Report: Marketers are missing mobile opportunities to reach customers in store

The Salesforce/Publicis.Sapient study reveals that 71% of retail customers use their phone during their in-store shopping experience.

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Millennial Shopping Retail Ss 1920 A5838bA new report from Salesforce and Publicis.Sapient shows that marketers are missing opportunities to engage with customers who are pulling out their phones while they’re shopping in store.

The Shopper-First Retailing Report includes insights gleaned from a huge data set that includes global digital shopping behavior from 500 million shoppers through 1.4 billion ecommerce visits, customer service data from 200 million service cases, a survey of 6,000 consumers and in-person mystery shopping assessments.

The report found that a majority of shoppers (71 percent) use a mobile device in-store to do at least one educational or research activity, a number that is up 15 percent from last year. At the same time, the research showed that shoppers who have responded to personalized promotions or offers in the past are overwhelmingly eager (84 percent) to receive such offers in the future, creating a potentially receptive audience in the store with phones in hand.

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We already know that personalization through machine learning and artificial intelligence (AI) drives revenue, but this report shows just how powerful it is, with 6 percent of those types of visits driving 37 percent of revenue. Personalized experiences yielded a 4.5 times higher cart rate and 5 times higher per visit spend than those without.

Good customer service and trustworthiness are important qualities to consumers, with 80 percent saying that the experience is as important as a company’s products and services and a whopping 95 percent saying they’d be more likely to be loyal to a company that they trust.

But despite the promises behind personalization and good customer experience, more than half of the consumers surveyed (64 percent) say that they feel that retailers don’t truly know them.

Leveraging AI and extending the brand’s mobile experience into the store is key for marketers, the report says:

Most retailers understand that intelligence is important. But the opportunities to grow AI-powered efforts are massive, especially given the fact that AI becomes more useful in personalizing content and experiences with every click, tap, or search.


Many retailers don’t put personalized elements front and center in ecommerce, instead relegating recommendations to the bottom of the product detail page, especially on mobile. Additionally, the 70 stores in our in-person study received an average mobile score of 1.74/5. This is a missed opportunity to infuse intelligence in stores, as these mobile elements are often personalized — like push notifications and interactive location maps.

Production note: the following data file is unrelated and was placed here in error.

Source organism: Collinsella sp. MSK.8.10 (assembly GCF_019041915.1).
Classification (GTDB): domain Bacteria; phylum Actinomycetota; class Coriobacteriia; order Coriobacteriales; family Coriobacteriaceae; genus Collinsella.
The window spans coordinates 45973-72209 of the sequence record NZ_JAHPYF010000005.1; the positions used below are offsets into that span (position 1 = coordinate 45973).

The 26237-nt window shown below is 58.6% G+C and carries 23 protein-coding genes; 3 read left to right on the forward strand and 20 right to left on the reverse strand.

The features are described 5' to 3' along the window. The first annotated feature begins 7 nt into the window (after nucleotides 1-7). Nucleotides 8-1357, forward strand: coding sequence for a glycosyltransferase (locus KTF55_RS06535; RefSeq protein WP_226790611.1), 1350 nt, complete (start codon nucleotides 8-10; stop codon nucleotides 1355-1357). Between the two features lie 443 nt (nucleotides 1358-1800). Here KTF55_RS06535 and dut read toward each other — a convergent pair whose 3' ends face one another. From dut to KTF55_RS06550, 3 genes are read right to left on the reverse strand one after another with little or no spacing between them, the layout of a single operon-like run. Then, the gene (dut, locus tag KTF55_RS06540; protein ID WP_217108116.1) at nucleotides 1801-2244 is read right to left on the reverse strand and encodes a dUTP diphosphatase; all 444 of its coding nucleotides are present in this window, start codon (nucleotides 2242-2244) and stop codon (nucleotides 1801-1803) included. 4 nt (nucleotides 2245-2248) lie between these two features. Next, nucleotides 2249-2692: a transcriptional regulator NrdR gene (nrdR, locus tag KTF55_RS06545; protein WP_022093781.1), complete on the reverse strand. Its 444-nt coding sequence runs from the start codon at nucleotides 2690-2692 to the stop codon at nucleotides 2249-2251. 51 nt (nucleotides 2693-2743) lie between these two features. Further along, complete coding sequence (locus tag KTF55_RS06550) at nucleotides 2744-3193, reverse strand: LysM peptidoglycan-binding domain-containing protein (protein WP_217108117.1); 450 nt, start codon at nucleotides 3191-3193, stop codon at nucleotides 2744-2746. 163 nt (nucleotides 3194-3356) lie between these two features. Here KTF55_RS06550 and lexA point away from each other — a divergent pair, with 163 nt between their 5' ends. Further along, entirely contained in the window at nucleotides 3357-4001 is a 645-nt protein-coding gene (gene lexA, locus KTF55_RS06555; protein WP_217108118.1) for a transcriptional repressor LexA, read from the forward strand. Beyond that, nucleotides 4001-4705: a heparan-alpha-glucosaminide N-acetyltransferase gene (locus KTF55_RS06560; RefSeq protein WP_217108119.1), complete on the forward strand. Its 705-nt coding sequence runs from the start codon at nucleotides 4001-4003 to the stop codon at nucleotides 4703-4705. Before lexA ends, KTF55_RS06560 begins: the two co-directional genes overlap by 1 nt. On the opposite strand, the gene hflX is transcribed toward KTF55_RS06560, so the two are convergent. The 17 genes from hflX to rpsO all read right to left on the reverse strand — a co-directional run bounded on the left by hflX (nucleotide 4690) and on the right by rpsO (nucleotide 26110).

Marketplaces are edging out retailers on second purchases

Another lesson for retail marketers from the study is that customers are increasingly preferring purchasing from an online marketplace like Amazon, particularly for a second purchase.

Nearly half (47 percent) of reorder or repeat purchases are through a marketplace, regardless of where the initial purchase was made. Consumers said they’d buy something for the first time at a retailer half of the time, followed by marketplaces (31 percent) and direct from the brand (19 percent). But when asked where they’d go for a second time, nearly half said they’d go to the marketplace (47 percent) over the retailer (34 percent).

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There are signs that marketplaces are starting to get more first-time customers as well. Twenty-eight percent of consumers surveyed said that when they are buying a product for the first time, they prefer to start their search on Amazon. That’s up from 22 percent the previous year.

Marketers should take note of why consumers were opting to visit marketplaces and keep those reasons in mind as they develop strategies to lure their customers back. Marketplace consumers said that they were swayed by price (56 percent), product variety (51 percent), product availability (50 percent) and inspiration (48 percent).

Contributing authors are invited to create content for MarTech and are chosen for their expertise and contribution to the martech community. Our contributors work under the oversight of the editorial staff and contributions are checked for quality and relevance to our readers. The opinions they express are their own.

About the author

Robin Kurzer
Robin Kurzer started her career as a daily newspaper reporter in Milford, Connecticut. She then made her mark on the advertising and marketing world in Chicago at agencies such as Tribal DDB and Razorfish, creating award-winning work for many major brands. For the past seven years, she’s worked as a freelance writer and communications professional across a variety of business sectors.

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